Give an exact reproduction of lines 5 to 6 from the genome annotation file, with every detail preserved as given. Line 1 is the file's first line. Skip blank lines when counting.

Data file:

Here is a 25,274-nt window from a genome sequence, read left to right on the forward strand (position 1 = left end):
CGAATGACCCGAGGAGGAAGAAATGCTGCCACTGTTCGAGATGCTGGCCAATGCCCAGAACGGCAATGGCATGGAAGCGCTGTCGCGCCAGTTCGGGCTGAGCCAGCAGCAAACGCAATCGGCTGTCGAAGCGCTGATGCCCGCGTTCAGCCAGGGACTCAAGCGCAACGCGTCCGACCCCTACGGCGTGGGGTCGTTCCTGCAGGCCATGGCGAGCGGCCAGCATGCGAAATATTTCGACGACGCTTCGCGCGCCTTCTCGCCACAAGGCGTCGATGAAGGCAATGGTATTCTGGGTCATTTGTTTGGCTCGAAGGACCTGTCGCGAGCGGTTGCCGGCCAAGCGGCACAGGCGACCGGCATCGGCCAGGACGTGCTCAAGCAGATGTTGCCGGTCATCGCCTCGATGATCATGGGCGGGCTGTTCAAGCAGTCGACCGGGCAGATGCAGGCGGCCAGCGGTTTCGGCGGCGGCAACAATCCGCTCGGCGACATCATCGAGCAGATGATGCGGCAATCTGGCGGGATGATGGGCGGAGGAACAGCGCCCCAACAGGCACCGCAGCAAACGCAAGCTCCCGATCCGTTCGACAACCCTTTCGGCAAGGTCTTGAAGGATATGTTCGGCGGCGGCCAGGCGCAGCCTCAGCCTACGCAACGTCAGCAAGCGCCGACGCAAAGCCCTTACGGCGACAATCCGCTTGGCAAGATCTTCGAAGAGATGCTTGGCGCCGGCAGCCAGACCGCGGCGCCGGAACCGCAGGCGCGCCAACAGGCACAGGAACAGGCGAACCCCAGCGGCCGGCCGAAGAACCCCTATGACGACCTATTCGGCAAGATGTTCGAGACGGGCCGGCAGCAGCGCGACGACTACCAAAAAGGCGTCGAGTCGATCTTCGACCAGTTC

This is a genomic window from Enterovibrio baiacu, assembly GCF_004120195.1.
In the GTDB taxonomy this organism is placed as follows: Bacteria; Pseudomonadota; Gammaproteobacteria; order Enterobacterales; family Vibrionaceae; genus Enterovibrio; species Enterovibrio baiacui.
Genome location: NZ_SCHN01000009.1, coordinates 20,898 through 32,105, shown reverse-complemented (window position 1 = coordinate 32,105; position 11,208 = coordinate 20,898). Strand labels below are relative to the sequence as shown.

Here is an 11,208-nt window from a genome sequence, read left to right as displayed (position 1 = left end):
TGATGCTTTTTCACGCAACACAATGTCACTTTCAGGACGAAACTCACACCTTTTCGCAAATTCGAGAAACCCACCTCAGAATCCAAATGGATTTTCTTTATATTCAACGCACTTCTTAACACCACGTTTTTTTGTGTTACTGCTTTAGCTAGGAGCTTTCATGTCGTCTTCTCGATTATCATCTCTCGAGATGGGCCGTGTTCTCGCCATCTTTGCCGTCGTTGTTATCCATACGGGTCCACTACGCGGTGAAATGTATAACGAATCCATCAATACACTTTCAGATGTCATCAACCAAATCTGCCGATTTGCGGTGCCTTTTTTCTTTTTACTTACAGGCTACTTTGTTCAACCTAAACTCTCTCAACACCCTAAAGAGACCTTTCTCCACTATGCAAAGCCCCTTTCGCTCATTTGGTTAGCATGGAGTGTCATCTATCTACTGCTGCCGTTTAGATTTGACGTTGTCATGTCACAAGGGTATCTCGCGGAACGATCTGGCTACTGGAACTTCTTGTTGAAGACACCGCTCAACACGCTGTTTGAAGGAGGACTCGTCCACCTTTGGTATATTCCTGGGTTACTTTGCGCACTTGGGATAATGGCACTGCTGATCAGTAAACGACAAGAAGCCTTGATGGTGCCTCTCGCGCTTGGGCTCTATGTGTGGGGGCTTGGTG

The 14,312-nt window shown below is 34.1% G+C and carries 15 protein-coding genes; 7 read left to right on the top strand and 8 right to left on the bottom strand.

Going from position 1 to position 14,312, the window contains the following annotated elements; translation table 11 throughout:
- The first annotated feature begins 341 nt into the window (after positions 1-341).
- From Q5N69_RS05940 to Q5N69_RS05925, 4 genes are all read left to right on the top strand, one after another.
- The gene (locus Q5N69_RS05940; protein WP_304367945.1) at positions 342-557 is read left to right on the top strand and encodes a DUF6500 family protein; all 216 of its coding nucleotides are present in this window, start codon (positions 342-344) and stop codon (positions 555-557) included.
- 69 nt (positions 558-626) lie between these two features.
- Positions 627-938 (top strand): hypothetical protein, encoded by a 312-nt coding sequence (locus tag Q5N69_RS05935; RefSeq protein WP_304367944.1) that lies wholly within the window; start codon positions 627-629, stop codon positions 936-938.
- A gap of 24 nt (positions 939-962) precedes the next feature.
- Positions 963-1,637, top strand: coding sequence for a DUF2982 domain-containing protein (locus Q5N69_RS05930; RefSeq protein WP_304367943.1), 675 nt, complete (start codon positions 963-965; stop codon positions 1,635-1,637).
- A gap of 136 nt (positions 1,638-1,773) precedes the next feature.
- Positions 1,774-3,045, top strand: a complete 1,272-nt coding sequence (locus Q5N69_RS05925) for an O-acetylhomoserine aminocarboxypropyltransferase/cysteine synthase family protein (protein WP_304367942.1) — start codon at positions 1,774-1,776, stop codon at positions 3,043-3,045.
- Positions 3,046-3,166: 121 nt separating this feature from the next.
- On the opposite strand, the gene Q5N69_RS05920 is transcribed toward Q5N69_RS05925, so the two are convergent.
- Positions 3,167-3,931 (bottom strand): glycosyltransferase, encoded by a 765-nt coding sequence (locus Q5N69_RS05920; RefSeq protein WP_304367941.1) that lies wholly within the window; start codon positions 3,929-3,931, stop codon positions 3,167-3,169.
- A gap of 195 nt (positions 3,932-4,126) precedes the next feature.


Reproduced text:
Genome location: NZ_SCHN01000009.1, coordinates 20,898 through 32,105, shown reverse-complemented (window position 1 = coordinate 32,105; position 11,208 = coordinate 20,898). Strand labels below are relative to the sequence as shown.

Here is an 11,208-nt window from a genome sequence, read left to right as displayed (position 1 = left end):